Prepared by Sofía Campana & Laura Yahdjian
Grassland ecosystems are used for livestock production worldwide, being one of the human activities responsible for land-use changes. Grasslands are also exposed to the global alteration of nutrient budgets. In theory, the increments of limiting nutrients increase aboveground plant biomass. We challenged this idea for modern grasslands used for livestock production, where grazing may counterbalance the response of plant production to nutrients with uncertain results for grassland standing crop.
To explain plant biomass responses to increased nutrient loads in grazed grasslands, we established an experiment of fertilization and cattle exclosures in the Flooding Pampas, a vast 90,000 km2 region in the Buenos Aires province, east-central Argentina, which supports national livestock production. In the field, we studied the rate of plant production, plant nutritional quality, and herbivores consumption for four years.
As predicted, grazing significantly reduced standing crop, but when combined with fertilization, this reduction was even greater. Fertilization promoted aboveground net primary productivity as expected, but this effect was only evident in the presence of cows that increased ground-level light in comparison with the exclosures. Moreover, fertilization also increased leaf N and P concentration, a measure of plant nutritional quality for herbivore consumption. Grazers selected and consumed the extra biomass of higher nutritional quality produced in the fertilized plots, which led to a higher herbivore load in these nutrient-rich patches. Thus, grazers neutralized the plant production induced by fertilization, which explained the greater reduction in the standing crop of fertilized grazing plots compared with those unfertilized. In synthesis, the observed changes in aboveground plant biomass across experimental plots were mainly accounted for by differences in plant quality and rates of aboveground plant biomass production.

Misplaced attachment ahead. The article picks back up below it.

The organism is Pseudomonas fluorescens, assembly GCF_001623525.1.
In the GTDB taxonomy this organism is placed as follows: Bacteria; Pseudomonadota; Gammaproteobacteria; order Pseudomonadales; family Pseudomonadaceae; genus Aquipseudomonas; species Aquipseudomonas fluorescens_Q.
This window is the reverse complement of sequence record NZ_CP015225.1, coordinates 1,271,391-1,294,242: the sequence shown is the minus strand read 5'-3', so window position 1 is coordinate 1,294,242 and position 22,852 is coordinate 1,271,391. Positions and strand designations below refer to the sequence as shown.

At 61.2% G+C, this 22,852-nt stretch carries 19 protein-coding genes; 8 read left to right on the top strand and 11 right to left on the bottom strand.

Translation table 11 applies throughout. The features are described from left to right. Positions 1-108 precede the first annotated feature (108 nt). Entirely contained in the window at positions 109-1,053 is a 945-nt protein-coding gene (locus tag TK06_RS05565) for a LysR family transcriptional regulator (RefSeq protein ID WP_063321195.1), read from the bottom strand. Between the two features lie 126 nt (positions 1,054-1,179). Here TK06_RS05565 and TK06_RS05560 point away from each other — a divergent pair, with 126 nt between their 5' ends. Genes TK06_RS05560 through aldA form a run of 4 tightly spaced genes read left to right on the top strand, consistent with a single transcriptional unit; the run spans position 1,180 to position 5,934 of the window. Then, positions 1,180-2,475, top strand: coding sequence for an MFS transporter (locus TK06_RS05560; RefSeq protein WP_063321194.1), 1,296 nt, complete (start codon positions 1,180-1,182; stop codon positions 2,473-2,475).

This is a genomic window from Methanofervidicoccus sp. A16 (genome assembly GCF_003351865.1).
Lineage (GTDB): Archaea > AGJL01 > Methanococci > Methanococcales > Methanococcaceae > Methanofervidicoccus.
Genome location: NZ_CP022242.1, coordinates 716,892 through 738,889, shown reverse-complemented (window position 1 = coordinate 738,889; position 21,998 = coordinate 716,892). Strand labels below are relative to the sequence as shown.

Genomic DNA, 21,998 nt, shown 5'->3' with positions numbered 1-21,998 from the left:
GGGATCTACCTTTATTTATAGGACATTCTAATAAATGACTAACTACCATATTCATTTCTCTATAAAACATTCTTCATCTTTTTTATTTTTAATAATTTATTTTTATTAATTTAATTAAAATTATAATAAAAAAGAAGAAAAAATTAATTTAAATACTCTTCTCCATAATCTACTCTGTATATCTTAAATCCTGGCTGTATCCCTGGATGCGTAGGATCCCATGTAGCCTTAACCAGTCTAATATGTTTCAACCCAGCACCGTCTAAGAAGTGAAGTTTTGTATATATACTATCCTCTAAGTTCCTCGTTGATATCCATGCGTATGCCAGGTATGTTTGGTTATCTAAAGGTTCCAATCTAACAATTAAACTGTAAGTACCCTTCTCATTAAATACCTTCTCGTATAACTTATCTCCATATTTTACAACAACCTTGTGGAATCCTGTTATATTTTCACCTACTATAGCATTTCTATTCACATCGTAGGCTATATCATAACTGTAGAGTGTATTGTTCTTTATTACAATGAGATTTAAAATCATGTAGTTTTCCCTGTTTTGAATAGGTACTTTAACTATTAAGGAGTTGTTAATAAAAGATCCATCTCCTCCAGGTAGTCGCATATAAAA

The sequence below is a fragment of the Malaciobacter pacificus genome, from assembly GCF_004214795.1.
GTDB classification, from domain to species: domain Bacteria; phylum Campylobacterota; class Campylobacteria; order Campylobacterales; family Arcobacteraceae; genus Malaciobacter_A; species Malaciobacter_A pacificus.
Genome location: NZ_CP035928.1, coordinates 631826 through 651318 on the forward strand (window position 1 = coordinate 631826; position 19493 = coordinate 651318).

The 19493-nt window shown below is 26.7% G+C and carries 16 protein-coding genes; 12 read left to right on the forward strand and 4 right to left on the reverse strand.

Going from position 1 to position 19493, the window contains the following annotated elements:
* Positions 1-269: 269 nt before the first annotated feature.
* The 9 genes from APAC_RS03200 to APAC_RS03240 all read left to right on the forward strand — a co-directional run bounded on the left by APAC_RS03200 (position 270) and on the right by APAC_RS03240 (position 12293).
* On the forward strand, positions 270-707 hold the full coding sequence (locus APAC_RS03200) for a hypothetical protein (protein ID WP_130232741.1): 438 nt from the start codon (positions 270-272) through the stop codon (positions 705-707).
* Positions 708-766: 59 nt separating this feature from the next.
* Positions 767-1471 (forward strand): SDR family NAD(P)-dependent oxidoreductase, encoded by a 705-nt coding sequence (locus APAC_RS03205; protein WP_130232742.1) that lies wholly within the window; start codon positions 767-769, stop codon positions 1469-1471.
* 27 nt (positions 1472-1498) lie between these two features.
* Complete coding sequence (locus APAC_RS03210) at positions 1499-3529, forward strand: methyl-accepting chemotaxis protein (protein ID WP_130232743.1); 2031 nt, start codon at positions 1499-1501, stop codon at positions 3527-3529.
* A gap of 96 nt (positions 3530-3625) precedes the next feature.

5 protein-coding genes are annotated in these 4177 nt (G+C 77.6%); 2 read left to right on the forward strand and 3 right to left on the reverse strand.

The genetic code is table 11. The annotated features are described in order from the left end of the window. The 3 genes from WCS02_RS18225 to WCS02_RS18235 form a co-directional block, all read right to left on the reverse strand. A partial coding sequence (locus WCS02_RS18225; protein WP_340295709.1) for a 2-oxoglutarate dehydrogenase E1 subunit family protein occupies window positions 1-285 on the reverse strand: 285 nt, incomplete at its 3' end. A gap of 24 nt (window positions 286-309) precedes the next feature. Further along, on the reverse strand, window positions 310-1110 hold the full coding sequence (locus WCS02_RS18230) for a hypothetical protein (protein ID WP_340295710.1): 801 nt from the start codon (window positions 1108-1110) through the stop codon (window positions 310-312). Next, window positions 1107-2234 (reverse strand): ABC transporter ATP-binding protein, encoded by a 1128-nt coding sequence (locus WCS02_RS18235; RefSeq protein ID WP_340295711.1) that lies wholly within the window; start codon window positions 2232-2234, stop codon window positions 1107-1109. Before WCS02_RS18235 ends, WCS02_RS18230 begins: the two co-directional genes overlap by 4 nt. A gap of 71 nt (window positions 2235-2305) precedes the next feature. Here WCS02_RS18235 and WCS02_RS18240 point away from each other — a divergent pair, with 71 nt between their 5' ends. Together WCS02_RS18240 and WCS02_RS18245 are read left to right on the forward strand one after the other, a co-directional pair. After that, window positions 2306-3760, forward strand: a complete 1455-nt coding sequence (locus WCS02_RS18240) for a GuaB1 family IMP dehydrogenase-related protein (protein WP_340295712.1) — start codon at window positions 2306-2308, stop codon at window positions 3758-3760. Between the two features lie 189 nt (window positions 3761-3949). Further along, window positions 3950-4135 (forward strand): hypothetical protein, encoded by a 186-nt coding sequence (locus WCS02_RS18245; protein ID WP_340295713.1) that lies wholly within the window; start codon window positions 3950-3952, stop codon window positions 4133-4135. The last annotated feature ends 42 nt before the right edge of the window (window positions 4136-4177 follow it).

These findings illustrate how global change drivers may synergistically interact to produce novel outcomes from the controls of grassland standing crop. Contrary to theory, fertilization of natural grasslands devoted to livestock production led to decreases in standing crop, challenging the sustainability of temperate grasslands.
This is a plain language summary for the paper of Campana and Yahdjian published in Applied Vegetation Science (https://doi.org/10.1111/avsc.12588).